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Navigation: DEDIS :: Cothority :: Building Blocks :: Skipchain

Skipchain implementation

This skipchain implementation is based upon the Chainiac-paper (https://www.usenix.org/system/files/conference/usenixsecurity17/sec17-nikitin.pdf) and offers a very simple and extendable voting-based permissioned blockchain. Instead of having one global blockchain, the skipchain implementation allows users to use a personal blockchain where they can store data. In the cothority, the following data types are implemented:

  • CISC - offers a key/value storage where a threshold of devices need to sign off on changes. Currently supported key/values are:
    • SSH-keys - storing public ssh-keys that will be followed by a ssh-server for passwordless logins
    • Web-pages - store your webpage on your personal blockchain and only allow changes if a threshold of administrators sign off
    • Free values - add any key/value pair to your personal skipchain
  • RandHound - produce verifiable random numbers and store them on a blockchain for later proofs
  • OCS - a distributed, secure document sharing service that features access-control and auditability. The documents and access-control lists are stored on the skipchain.

Overview of implementation

The skipchain itself is held by one or more conodes. Clients can connect to the leader and propose new blocks. Every time a new block is received, the leader runs a BFT-protocol with the other nodes. All nodes keep a copy of the skipchain-blocks.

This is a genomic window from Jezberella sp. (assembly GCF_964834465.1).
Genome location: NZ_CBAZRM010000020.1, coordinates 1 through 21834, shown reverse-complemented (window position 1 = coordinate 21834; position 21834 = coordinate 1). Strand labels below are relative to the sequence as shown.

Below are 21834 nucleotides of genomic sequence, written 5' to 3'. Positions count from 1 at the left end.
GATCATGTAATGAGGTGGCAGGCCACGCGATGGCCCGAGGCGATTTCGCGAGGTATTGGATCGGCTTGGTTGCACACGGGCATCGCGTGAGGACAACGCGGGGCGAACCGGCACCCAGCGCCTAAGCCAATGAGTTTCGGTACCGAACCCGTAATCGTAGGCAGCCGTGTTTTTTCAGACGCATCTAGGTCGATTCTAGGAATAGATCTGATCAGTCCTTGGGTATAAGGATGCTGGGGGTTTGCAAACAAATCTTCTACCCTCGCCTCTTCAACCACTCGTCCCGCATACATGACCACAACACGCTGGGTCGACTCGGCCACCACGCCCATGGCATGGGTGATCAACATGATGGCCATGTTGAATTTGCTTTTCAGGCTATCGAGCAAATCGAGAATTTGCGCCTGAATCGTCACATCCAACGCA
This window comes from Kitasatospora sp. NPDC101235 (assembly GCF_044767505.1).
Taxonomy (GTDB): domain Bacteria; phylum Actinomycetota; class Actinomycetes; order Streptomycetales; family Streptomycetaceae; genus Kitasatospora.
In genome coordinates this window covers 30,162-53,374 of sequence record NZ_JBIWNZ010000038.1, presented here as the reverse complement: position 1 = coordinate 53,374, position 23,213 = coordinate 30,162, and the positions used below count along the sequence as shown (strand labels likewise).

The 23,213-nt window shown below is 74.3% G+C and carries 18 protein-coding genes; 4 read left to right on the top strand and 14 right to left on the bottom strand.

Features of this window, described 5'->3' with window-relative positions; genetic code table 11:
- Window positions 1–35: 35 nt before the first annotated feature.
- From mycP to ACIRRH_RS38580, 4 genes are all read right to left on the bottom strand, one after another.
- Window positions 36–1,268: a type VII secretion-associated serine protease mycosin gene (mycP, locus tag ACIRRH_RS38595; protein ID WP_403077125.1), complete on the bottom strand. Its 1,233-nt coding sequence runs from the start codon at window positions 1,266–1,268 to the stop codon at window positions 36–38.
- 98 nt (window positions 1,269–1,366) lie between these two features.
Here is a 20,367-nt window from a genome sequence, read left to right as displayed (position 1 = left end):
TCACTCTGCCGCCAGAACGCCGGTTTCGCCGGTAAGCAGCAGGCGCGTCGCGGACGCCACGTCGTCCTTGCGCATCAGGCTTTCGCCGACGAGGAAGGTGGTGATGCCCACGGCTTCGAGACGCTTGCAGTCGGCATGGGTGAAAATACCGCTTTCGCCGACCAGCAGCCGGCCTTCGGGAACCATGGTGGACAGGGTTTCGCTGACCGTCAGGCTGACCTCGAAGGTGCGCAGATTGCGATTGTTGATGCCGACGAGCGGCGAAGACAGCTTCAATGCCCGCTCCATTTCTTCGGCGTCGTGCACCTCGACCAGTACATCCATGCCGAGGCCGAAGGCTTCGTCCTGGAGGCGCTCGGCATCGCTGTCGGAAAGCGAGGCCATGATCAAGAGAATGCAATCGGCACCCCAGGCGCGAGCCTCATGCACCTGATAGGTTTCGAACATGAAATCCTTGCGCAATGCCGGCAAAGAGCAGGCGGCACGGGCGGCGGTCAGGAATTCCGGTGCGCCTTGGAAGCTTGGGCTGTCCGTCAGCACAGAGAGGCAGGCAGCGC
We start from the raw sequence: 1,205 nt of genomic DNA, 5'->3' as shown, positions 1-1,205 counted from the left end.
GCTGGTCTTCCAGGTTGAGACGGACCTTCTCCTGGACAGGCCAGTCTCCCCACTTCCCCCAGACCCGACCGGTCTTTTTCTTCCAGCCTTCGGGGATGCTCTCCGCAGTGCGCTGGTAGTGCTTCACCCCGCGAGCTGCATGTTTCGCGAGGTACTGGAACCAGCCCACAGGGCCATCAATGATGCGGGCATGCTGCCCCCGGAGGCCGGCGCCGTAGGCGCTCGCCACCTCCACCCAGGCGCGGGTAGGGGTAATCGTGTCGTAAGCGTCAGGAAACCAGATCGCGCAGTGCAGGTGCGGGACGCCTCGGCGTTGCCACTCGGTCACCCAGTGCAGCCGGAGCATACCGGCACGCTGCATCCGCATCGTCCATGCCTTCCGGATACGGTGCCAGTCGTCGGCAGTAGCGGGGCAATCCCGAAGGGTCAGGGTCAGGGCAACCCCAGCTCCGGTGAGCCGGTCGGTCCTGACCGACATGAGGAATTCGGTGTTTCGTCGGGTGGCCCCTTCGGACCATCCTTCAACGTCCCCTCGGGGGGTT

A simple first step on how to use skipchains is described in the skipchain-manager readme: SCMGR.

Another usage example is in CISC.

Catch-up Behavior

If the conode is a follower for a given skipchain, then when it is asked to add a block onto that skipchain by the leader, it will contact other nodes in the last known roster for that skipchain in order to get copies of blocks that it is missing. Once it has followed the skipchain to the latest block mentioned in the proposed update, it will add the proposed block.

If the conode is a leader on a skipchain, when it is asked to add a block with a latest block id that it does not know, it will attempt to catch up from other conodes in the last known roster of the skipchain. If it can find the latest block requested by the client from another member of the cothority, then it will catch up to that block, and start the process of adding the block (i.e. request that other conodes sign the block, and sign forward links to it, adding the block into the chain). If the client proposes a block for a skipchain that is not known to the conode, it will not attempt to catch up with other conodes.

Thus, it is imperative that the leader's DB is backed up regularly. Even though it is possible that the leader can recover from peers, genesis blocks (which start new skipchains) can only be backed up via out-of-band methods of protecting the integrity of the leader's DB file.